On this last Sunday in Ordinary time, the Lectionary presents RCIA participants and the believing community with apocalyptic visions and teachings. These readings are an appropriate close to the liturgical year, encouraging us to find our places in the final age of salvation history.

The first reading is from the book of Daniel. An unknown author composed this work about 150 years before Jesus’ time, when the Syrian Greeks were persecuting the Jews. The author’s message is optimistic and comforting: the just who “lead many to justice” will be spared from the end-time distress and live forever. The Lectionary editors chose this reading to match the “little apocalypse” of today’s gospel.

The second reading is our final reading from Hebrews. In this summary section, the author compares priests and their offerings. Human high priests offer the same sacrifices over and over, but their sacrifices never take away sin; Christ offered one sacrifice that removed all sin forever. Christ’s one, perfect offering freed everyone; as a result the human priests’ sin-offerings are no longer needed.

The gospel is from Jesus’ eschatological discourse, also called Mark’s little apocalypse. This “final things” discourse includes prophetic warnings (the destruction of the temple, persecution of the disciples, and the need to be watchful) and apocalyptic signs (deceivers, wars, the abomination, signs in the sky). Mark presents Jesus’ words and actions in three contexts: in the past, as fulfillment of the prophets (especially Daniel, Amos, and Zechariah); in the present (Jesus’ own teachings), and in the future (the coming Paschal event, the day of the Lord, and the Second Coming). Because Mark uses the temple as a type for Jesus–the dwelling place of God among the people–we can see many meanings in Jesus’ discourse:

  • The earthly temple in Jerusalem: The Jewish people believed the temple stood at the actural center of the universe. The temple veil contained embroidered images of stars and constellations, and the menorah’s seven branches stood for the sun, moon, and five known planets. When the Romans destroyed the temple in 70 AD, the Jewish people believed that the world had ended and a new age began.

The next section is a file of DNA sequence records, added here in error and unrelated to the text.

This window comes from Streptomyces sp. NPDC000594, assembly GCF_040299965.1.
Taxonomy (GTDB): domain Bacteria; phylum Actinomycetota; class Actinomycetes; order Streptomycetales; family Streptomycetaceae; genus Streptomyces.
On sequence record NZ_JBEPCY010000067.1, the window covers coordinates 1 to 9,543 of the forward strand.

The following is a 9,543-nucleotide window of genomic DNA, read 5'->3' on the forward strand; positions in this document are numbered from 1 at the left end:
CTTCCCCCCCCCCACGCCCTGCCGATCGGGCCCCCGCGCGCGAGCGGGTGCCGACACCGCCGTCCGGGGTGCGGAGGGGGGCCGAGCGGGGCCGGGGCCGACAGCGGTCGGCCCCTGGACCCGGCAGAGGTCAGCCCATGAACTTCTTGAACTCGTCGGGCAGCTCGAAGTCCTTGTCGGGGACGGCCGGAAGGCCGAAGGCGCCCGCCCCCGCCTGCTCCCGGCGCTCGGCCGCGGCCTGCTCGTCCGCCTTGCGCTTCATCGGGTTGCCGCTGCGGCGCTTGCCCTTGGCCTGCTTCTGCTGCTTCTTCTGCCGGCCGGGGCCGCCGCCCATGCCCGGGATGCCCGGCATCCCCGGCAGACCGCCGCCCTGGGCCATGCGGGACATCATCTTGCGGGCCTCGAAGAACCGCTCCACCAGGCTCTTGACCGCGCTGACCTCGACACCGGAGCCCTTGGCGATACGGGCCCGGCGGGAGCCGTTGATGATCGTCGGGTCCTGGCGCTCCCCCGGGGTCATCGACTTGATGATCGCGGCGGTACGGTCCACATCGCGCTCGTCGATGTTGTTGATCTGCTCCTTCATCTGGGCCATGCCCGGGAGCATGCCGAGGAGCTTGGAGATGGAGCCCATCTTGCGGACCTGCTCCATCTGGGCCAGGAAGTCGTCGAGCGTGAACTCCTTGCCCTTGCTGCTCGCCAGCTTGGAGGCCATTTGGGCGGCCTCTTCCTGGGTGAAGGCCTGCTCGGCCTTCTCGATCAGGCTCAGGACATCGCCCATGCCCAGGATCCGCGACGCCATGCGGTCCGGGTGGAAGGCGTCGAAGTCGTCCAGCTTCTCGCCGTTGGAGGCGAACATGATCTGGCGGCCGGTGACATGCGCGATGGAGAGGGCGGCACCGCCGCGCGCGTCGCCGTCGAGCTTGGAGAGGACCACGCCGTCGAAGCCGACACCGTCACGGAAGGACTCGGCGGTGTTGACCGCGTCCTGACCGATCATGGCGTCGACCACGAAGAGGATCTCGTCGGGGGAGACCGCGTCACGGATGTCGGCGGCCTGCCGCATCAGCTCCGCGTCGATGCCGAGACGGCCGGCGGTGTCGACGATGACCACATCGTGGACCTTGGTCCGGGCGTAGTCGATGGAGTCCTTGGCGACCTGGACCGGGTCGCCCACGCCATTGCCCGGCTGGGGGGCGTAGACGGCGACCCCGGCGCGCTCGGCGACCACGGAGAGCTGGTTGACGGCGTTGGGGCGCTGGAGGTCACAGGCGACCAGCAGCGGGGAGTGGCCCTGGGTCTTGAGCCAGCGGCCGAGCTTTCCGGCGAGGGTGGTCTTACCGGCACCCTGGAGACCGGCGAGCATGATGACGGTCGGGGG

• The heavenly temple and Jesus: The apocalyptic discourse also prefigures Jesus’ death. In Mark’s gospel the temple prefigures the mystery of Jesus–where God dwells among God’s people. At Jesus’ death, the sun darkens (Mk 15: 33) and the embroidered temple veil is torn in two (Mk 15: 38). Jesus’ death portends the destruction of the temple, and opens the final age of salvation history–the age in which all disciples (including us) live. The “day and hour” of this culmination of salvation history belongs to the Father alone.

This week’s readings invite RCIA participants and the believing community to consider how we should live in this final age. The Lectionary readings close with the hope discipleship brings: we, the elect, will be gathered from the ends of the earth, to live forever and to shine brightly. Are our names written in the book? Are we leading many to justice?

—Terence Sherlock

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8 November 2015: Thirty-second Sunday in Ordinary time

 Reading 1  Response  Reading 2  Gospel